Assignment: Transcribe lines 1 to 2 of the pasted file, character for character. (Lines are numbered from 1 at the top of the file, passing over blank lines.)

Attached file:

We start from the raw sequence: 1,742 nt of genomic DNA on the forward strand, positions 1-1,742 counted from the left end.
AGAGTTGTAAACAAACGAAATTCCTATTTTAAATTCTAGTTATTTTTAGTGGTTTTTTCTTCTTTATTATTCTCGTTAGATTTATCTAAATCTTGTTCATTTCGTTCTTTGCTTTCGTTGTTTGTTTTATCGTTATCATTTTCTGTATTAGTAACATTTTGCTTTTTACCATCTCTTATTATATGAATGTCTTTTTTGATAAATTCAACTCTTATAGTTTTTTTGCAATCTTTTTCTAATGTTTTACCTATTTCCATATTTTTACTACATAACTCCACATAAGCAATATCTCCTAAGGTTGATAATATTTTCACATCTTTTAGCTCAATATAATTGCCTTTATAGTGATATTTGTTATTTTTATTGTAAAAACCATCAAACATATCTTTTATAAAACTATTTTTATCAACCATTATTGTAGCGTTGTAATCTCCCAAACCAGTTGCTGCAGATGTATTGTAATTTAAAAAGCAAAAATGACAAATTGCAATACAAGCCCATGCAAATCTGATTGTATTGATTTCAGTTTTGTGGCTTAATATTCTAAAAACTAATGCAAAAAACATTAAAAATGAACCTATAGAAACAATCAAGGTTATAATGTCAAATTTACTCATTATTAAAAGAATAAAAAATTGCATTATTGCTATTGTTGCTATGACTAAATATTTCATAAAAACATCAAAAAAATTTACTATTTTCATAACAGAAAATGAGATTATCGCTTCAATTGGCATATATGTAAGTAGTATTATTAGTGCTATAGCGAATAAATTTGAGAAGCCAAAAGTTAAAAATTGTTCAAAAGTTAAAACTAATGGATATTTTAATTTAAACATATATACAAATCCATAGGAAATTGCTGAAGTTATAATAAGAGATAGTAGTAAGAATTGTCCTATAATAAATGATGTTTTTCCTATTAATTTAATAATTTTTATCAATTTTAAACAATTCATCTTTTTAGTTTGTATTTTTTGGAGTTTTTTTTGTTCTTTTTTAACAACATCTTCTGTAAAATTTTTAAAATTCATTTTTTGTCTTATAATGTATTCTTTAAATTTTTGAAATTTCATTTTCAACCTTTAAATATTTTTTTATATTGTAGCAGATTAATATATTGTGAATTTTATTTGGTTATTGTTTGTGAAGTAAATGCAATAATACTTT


We start from the raw sequence: 1,742 nt of genomic DNA on the forward strand, positions 1-1,742 counted from the left end.
AGAGTTGTAAACAAACGAAATTCCTATTTTAAATTCTAGTTATTTTTAGTGGTTTTTTCTTCTTTATTATTCTCGTTAGATTTATCTAAATCTTGTTCATTTCGTTCTTTGCTTTCGTTGTTTGTTTTATCGTTATCATTTTCTGTATTAGTAACATTTTGCTTTTTACCATCTCTTATTATATGAATGTCTTTTTTGATAAATTCAACTCTTATAGTTTTTTTGCAATCTTTTTCTAATGTTTTACCTATTTCCATATTTTTACTACATAACTCCACATAAGCAATATCTCCTAAGGTTGATAATATTTTCACATCTTTTAGCTCAATATAATTGCCTTTATAGTGATATTTGTTATTTTTATTGTAAAAACCATCAAACATATCTTTTATAAAACTATTTTTATCAACCATTATTGTAGCGTTGTAATCTCCCAAACCAGTTGCTGCAGATGTATTGTAATTTAAAAAGCAAAAATGACAAATTGCAATACAAGCCCATGCAAATCTGATTGTATTGATTTCAGTTTTGTGGCTTAATATTCTAAAAACTAATGCAAAAAACATTAAAAATGAACCTATAGAAACAATCAAGGTTATAATGTCAAATTTACTCATTATTAAAAGAATAAAAAATTGCATTATTGCTATTGTTGCTATGACTAAATATTTCATAAAAACATCAAAAAAATTTACTATTTTCATAACAGAAAATGAGATTATCGCTTCAATTGGCATATATGTAAGTAGTATTATTAGTGCTATAGCGAATAAATTTGAGAAGCCAAAAGTTAAAAATTGTTCAAAAGTTAAAACTAATGGATATTTTAATTTAAACATATATACAAATCCATAGGAAATTGCTGAAGTTATAATAAGAGATAGTAGTAAGAATTGTCCTATAATAAATGATGTTTTTCCTATTAATTTAATAATTTTTATCAATTTTAAACAATTCATCTTTTTAGTTTGTATTTTTTGGAGTTTTTTTTGTTCTTTTTTAACAACATCTTCTGTAAAATTTTTAAAATTCATTTTTTGTCTTATAATGTATTCTTTAAATTTTTGAAATTTCATTTTCAACCTTTAAATATTTTTTTATATTGTAGCAGATTAATATATTGTGAATTTTATTTGGTTATTGTTTGTGAAGTAAATGCAATAATACTTT